6 September 2023

8 Ways to Make Friends at University

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Making friends at university takes some serious work. It’s right up there next to trying to mind-wrestle The Scarlett Witch.

University hasn’t been an easy ride in the last few years, and loneliness on campus has been at an all-time high. According to a survey run by the Office for National Statistics, almost one in four students feel lonely at some point. That’s four times as much as the regular adult.

Sad facts aside, making friends at university can be serious fun.

Is it harder to make friends at uni?

Think of uni as your chance to start again and forget the weird social norms of secondary school and college. Uni is diverse, and you’ll be meeting people with different life experiences and mindsets, which makes for very good friend-making.

It’s been said that university is where you make friends for life, and that can totally be the case. But where do you begin?

Here are 8 ways to make friends at university, without giving off major Joe Goldberg vibes.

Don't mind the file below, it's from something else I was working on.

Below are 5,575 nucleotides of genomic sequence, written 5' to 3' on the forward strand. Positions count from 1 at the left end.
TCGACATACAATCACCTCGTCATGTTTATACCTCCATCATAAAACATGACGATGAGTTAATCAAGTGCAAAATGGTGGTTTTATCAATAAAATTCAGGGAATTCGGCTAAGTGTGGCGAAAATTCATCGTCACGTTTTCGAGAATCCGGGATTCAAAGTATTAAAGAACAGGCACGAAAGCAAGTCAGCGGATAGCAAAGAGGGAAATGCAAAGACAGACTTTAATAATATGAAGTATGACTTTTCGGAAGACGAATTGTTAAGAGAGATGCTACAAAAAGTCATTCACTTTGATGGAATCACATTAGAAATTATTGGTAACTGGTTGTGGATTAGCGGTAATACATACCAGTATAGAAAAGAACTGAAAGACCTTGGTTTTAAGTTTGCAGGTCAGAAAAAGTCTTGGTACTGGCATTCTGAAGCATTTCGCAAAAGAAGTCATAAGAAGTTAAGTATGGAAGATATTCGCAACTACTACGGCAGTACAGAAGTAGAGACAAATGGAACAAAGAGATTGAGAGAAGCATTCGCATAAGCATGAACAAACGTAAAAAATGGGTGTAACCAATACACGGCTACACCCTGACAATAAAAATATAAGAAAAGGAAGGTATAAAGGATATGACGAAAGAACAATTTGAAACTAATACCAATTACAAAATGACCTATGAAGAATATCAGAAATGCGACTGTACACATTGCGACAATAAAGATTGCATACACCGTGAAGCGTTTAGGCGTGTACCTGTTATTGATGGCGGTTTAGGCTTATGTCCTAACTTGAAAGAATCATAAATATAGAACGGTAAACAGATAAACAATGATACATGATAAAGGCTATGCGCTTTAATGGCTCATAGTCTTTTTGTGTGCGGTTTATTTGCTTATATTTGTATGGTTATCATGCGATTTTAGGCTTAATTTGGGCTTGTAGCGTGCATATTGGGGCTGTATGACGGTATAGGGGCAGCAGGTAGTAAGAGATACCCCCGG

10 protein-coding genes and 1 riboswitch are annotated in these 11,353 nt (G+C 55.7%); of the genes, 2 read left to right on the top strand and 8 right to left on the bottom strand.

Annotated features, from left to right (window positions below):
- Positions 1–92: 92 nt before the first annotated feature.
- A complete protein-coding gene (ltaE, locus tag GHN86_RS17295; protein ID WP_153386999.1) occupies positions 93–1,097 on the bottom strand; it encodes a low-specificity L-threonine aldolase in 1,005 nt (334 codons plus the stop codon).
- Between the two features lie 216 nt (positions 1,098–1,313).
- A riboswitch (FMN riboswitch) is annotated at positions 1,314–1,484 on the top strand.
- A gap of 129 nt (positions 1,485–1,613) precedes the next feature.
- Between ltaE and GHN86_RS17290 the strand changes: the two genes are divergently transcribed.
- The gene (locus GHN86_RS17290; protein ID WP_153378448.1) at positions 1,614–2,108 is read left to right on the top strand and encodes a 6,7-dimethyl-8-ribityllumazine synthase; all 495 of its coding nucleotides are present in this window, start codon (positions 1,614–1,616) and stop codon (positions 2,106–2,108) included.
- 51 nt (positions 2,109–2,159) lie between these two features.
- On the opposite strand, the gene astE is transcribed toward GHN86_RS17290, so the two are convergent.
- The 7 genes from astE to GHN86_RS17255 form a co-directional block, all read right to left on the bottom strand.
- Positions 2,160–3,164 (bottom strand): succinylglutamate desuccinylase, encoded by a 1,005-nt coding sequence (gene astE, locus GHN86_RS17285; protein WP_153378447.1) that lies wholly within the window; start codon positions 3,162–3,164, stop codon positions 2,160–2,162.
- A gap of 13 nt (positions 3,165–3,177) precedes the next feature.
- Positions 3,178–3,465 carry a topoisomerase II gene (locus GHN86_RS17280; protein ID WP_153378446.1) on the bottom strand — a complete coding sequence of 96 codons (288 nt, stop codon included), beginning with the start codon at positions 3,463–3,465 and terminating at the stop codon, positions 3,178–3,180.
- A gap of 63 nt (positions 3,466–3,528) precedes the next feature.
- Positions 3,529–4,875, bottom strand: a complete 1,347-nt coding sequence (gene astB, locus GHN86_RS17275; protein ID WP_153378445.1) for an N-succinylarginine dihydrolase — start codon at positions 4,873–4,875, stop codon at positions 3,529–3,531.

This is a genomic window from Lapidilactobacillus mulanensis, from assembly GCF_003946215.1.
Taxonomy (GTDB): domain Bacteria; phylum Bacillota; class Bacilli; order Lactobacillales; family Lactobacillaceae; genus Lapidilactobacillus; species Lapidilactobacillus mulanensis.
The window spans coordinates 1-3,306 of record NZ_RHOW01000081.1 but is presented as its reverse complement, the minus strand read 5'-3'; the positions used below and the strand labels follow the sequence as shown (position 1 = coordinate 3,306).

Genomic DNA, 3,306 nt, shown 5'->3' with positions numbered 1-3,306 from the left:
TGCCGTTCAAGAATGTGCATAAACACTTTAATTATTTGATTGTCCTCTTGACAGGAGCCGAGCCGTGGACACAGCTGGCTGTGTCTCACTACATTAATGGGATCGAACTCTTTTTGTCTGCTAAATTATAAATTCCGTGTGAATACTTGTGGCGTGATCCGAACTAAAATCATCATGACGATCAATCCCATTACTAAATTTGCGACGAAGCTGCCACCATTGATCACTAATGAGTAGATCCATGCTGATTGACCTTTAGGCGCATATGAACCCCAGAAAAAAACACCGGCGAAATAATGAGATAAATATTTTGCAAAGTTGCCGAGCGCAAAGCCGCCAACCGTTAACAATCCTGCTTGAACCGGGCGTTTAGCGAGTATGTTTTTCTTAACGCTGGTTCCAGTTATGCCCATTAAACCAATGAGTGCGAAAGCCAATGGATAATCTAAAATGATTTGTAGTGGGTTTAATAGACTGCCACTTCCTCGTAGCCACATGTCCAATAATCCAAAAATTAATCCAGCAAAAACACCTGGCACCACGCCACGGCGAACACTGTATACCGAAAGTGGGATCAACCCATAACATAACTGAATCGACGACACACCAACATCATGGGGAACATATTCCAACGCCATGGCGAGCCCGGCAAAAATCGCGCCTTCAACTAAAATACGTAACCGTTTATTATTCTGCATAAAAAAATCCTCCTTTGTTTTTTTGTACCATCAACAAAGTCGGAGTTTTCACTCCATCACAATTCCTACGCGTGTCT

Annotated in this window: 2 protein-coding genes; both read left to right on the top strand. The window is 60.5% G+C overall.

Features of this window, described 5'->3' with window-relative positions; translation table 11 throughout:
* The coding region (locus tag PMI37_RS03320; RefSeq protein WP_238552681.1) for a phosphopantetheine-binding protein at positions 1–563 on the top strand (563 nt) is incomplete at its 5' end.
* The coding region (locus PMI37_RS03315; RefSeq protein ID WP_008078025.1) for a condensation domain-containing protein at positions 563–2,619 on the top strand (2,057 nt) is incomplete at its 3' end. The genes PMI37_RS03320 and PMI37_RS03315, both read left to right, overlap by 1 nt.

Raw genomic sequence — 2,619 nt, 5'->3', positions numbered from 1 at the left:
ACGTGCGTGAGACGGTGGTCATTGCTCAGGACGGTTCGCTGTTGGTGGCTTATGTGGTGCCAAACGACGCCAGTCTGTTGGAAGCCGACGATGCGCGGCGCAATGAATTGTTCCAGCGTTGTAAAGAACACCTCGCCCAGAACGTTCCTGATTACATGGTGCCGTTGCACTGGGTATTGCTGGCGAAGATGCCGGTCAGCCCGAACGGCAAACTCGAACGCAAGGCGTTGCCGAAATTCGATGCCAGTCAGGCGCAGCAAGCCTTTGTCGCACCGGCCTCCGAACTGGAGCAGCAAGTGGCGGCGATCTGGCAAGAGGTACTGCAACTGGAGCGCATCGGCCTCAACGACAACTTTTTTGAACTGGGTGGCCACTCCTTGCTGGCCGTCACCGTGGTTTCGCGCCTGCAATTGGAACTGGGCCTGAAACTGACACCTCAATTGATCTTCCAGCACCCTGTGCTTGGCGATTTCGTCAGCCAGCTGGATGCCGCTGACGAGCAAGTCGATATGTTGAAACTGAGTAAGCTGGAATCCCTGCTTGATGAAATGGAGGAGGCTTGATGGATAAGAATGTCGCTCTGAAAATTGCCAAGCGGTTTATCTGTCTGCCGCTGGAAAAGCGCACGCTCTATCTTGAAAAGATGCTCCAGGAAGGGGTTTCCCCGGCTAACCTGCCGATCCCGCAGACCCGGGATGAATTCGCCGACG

1. Join a uni Facebook group, or five

Facebook isn’t just for the uncles and aunties with embarrassing profile pictures. University groups on Facebook are a handy way to meet people before you step foot on campus.

Many universities set up Freshers’ groups well in advance of Freshers’ Week. If you’re unsure whether your university has one, Your Freshers Guide has a mega list of all the university Facebook groups out there.

The fun doesn’t stop there either. There are plenty of groups for halls, societies and even your course. Join them all.

2. Chat with your flatmates

If you’re living in halls, this will probably be the first time you meet anyone on campus.